Let's not forget that the DNC wanted Trump to win the Republican nomination. So first Trump let Hillary drag him center stage as the enemy, then he let her eliminate Sanders before landing a final blow nobody saw coming until late election night? If all of that was planned Machiavelli could take lessons from him. If could simply be that they know the media has the attention span of a humming bird on speed, let's just pace this out so we get a good buzz and can keep it going until the election and that the rest was plain lucky. It's either that or we're in a Bond movie.

Comment Re:The two seem very related... (Score 2) 280

I won't provide an example, but it is fully possible to be honest and considerate at the same time, for example, just like it is possible to express even severe anger and dissatisfaction without shouting or getting into a fight.

Language is communication, you may think you're expressing it but does the recipient comprehend it? I've met the kind of people that seem to think if you're not shouting and cursing at them, you're not really angry. It's like they just hear "blahblahblah" but if you were really angry you wouldn't be calm and collected, so evidently you're not. There's no doubt that some people not only bubble wrap it but shy away from the truth in their quest to be considerate. See the Florence Foster Jenkins movie, she could have used some honest feedback before she booked Carnegie Hall...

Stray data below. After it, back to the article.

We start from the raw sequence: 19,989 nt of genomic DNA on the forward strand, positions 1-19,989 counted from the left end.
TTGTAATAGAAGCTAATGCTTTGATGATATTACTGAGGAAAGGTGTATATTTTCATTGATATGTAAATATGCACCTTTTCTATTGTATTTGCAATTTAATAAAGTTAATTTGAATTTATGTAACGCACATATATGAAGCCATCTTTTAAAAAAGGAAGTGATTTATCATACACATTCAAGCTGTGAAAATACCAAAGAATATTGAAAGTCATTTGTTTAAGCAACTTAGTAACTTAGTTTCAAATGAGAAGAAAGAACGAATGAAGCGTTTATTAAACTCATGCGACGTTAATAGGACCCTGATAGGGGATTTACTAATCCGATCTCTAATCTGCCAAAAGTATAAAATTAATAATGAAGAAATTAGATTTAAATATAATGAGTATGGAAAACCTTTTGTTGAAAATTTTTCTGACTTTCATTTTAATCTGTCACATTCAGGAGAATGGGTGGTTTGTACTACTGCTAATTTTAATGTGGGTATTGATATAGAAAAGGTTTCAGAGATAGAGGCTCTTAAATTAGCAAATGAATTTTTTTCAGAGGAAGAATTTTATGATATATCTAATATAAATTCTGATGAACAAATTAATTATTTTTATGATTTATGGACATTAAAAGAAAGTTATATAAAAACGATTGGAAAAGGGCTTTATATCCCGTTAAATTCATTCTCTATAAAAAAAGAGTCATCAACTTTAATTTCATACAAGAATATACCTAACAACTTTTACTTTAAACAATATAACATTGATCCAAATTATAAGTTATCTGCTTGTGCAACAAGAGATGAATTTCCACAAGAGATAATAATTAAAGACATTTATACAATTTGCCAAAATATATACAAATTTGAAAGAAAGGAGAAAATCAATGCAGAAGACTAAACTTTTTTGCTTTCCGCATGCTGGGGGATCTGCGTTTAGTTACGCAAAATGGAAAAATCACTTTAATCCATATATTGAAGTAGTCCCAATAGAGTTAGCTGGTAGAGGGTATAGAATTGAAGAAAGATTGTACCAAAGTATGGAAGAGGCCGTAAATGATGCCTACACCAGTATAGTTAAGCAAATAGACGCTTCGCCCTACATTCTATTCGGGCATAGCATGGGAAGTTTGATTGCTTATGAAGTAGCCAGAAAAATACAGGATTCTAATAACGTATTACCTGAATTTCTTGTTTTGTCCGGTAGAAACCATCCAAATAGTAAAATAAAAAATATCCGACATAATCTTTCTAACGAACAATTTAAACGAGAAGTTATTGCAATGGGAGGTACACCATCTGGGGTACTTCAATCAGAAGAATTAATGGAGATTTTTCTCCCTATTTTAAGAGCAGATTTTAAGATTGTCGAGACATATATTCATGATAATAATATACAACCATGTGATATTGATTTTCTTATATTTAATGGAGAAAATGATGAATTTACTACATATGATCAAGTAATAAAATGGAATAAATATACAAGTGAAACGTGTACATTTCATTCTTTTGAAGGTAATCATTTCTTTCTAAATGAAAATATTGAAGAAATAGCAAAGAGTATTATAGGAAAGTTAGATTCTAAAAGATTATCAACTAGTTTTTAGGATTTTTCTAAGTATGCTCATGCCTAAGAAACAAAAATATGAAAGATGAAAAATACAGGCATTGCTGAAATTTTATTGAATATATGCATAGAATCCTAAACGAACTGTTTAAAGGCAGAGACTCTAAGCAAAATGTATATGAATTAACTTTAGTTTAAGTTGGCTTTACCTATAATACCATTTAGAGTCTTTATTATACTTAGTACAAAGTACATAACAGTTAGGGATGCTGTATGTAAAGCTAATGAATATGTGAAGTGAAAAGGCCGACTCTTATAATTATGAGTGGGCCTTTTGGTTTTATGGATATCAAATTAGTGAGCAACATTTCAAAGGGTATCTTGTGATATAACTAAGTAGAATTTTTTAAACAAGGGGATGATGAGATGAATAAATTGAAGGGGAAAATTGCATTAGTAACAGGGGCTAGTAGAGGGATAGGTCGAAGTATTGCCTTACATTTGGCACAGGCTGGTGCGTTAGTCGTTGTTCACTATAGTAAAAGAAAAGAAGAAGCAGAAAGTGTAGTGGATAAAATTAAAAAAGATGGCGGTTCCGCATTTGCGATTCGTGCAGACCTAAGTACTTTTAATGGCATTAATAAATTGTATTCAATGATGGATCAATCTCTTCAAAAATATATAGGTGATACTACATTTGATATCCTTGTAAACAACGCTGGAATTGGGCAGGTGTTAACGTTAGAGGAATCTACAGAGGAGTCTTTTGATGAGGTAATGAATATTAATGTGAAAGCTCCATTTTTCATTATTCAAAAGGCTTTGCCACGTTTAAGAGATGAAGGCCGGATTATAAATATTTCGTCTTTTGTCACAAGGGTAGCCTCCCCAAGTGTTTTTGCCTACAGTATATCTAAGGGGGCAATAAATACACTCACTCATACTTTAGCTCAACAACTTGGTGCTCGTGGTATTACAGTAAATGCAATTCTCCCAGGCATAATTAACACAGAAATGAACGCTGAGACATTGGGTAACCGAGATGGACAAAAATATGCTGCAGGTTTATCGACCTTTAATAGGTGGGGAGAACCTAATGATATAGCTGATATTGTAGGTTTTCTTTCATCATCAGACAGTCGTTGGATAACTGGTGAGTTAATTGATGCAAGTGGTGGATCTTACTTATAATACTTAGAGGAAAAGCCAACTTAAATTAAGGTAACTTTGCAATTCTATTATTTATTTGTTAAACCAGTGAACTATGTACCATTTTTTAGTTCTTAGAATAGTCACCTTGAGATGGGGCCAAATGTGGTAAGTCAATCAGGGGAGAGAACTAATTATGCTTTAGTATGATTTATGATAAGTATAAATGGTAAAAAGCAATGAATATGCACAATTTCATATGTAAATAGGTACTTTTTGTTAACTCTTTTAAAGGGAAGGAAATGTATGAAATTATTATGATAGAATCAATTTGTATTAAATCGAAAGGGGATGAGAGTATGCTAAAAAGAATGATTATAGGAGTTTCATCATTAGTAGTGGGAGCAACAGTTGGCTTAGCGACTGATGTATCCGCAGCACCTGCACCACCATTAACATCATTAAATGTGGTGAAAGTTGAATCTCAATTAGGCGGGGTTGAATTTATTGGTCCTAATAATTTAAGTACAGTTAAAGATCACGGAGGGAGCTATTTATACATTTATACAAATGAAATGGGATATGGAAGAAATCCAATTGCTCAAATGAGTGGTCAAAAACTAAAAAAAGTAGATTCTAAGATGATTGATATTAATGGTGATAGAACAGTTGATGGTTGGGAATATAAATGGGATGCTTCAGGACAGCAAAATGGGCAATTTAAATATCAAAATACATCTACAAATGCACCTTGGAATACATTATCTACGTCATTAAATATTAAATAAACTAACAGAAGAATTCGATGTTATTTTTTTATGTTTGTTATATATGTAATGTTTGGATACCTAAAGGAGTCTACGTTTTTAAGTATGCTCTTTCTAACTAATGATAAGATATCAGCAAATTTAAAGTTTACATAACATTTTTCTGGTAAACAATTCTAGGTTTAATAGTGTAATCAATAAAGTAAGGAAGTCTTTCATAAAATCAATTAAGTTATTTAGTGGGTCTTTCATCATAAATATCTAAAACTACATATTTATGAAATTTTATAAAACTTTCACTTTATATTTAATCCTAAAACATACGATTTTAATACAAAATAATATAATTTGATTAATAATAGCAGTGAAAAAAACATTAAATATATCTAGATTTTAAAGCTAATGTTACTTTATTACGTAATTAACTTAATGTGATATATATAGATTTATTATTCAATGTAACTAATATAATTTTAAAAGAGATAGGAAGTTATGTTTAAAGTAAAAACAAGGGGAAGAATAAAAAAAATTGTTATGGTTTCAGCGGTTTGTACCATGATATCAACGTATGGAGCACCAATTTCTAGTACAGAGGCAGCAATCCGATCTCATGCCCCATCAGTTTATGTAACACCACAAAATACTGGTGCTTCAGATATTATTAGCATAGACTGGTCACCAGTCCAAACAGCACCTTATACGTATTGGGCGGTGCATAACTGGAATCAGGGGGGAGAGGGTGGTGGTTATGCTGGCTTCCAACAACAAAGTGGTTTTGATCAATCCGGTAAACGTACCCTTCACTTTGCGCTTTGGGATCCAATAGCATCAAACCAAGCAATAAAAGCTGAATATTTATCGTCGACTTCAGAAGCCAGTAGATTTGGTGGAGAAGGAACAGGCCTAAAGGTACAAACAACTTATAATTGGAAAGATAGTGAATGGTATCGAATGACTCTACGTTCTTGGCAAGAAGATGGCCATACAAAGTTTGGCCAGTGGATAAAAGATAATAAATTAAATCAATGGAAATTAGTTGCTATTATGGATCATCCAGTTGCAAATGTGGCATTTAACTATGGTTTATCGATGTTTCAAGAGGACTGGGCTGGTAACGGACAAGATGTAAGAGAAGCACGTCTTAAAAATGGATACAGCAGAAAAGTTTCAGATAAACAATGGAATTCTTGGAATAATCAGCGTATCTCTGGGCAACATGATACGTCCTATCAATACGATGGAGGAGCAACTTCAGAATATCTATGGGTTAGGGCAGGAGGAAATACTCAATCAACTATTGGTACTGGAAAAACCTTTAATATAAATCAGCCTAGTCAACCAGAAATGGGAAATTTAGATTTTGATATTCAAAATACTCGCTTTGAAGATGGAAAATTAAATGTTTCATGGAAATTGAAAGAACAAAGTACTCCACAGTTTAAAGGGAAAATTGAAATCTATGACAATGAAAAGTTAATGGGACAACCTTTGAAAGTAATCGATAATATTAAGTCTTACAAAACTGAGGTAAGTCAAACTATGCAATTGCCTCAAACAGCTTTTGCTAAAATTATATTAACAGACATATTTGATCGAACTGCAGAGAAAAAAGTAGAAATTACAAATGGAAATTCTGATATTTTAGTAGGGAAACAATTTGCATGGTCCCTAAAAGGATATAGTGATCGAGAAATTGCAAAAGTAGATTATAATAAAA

Comment Re:Explore the ocean depths (Score 1) 99

The dream of space exploration & colonization is that it's a stepping stone towards other worlds and a vast spread of humanity across the galaxy. Not simply a one-time deal that adds a new region of Earth for humans to live in, but at great expense & difficulty.

Earth to Mars (shortest): 56,000,000 km
Earth to nearest star after the Sun: 40,000,000,000,000 km

I think you need to make the same kind of leap as going from horse and carriage to the Saturn V to go from interplanetary to interstellar. Sure keeping people alive is an interesting challenge, but somehow I don't think generation ships that take ~70000 years is the solution. For that we need a revolution in propulsion technology that we're not going to get from Falcon Heavy, SLS or even Musk's ITS. A bit like if I wanted to lift 100kg, I could do that with exercise but none of those plans or experience really bring me closer to lifting 10000kg.

Comment Re:Only a fraction of US munitions... (Score 1) 198

In this case, their grievance is that we exist. ISIS wants a new caliphate to control the entire Middle East and they want to pursue holy war, you can't really negotiate around either of those even if they wanted to.